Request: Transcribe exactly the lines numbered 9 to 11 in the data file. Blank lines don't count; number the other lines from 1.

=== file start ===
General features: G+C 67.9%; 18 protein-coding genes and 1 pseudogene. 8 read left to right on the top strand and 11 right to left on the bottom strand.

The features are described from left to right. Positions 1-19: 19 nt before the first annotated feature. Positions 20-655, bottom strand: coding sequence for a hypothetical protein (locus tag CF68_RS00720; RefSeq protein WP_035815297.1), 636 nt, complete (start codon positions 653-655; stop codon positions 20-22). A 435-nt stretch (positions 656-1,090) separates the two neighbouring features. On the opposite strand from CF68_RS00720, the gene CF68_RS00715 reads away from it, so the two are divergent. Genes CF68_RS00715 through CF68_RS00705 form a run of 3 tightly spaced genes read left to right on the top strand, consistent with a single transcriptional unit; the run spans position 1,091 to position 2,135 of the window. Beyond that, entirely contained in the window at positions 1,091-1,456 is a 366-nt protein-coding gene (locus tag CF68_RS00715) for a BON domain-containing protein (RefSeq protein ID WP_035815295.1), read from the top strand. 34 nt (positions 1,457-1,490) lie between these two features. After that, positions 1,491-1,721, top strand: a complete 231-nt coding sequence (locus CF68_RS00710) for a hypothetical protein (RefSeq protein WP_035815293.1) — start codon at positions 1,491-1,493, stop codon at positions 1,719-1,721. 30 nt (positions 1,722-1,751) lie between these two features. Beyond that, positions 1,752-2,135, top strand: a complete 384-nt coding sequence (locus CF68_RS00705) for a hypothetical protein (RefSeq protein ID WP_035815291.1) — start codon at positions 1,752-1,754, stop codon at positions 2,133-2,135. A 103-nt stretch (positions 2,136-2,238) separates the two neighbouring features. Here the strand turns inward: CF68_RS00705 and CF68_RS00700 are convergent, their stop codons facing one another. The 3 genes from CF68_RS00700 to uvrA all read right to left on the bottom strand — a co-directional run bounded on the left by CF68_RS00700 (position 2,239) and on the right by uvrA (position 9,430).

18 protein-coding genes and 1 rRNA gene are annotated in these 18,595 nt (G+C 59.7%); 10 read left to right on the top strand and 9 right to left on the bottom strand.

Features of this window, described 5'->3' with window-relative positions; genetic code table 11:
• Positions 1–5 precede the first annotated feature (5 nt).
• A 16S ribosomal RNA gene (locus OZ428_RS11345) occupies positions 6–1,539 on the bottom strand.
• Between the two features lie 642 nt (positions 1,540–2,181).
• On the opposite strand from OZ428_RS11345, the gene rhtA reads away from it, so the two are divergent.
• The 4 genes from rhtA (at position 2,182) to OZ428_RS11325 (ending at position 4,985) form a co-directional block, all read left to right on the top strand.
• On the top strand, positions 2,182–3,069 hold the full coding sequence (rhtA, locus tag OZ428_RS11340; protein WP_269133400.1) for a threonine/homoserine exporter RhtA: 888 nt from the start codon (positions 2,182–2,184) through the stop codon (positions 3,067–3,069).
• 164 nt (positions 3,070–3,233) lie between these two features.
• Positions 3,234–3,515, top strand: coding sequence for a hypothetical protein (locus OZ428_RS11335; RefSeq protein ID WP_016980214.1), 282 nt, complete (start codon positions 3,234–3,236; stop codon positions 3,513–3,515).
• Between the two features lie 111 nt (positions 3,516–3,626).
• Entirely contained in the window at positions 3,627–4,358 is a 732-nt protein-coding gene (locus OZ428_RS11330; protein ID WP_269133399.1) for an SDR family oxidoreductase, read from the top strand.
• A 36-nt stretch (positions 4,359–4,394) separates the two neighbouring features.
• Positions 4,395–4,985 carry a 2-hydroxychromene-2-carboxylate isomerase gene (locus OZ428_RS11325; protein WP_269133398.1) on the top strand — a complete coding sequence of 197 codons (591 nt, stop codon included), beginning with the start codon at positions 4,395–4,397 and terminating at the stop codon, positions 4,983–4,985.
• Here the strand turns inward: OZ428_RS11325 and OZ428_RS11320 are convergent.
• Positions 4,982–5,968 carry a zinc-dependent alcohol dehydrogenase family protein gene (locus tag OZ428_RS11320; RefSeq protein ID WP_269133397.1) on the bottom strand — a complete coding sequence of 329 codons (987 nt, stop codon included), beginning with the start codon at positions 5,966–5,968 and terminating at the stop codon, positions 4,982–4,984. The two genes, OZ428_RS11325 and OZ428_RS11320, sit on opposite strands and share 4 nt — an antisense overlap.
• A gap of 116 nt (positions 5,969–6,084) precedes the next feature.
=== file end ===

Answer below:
• The 4 genes from rhtA (at position 2,182) to OZ428_RS11325 (ending at position 4,985) form a co-directional block, all read left to right on the top strand.
• On the top strand, positions 2,182–3,069 hold the full coding sequence (rhtA, locus tag OZ428_RS11340; protein WP_269133400.1) for a threonine/homoserine exporter RhtA: 888 nt from the start codon (positions 2,182–2,184) through the stop codon (positions 3,067–3,069).
• 164 nt (positions 3,070–3,233) lie between these two features.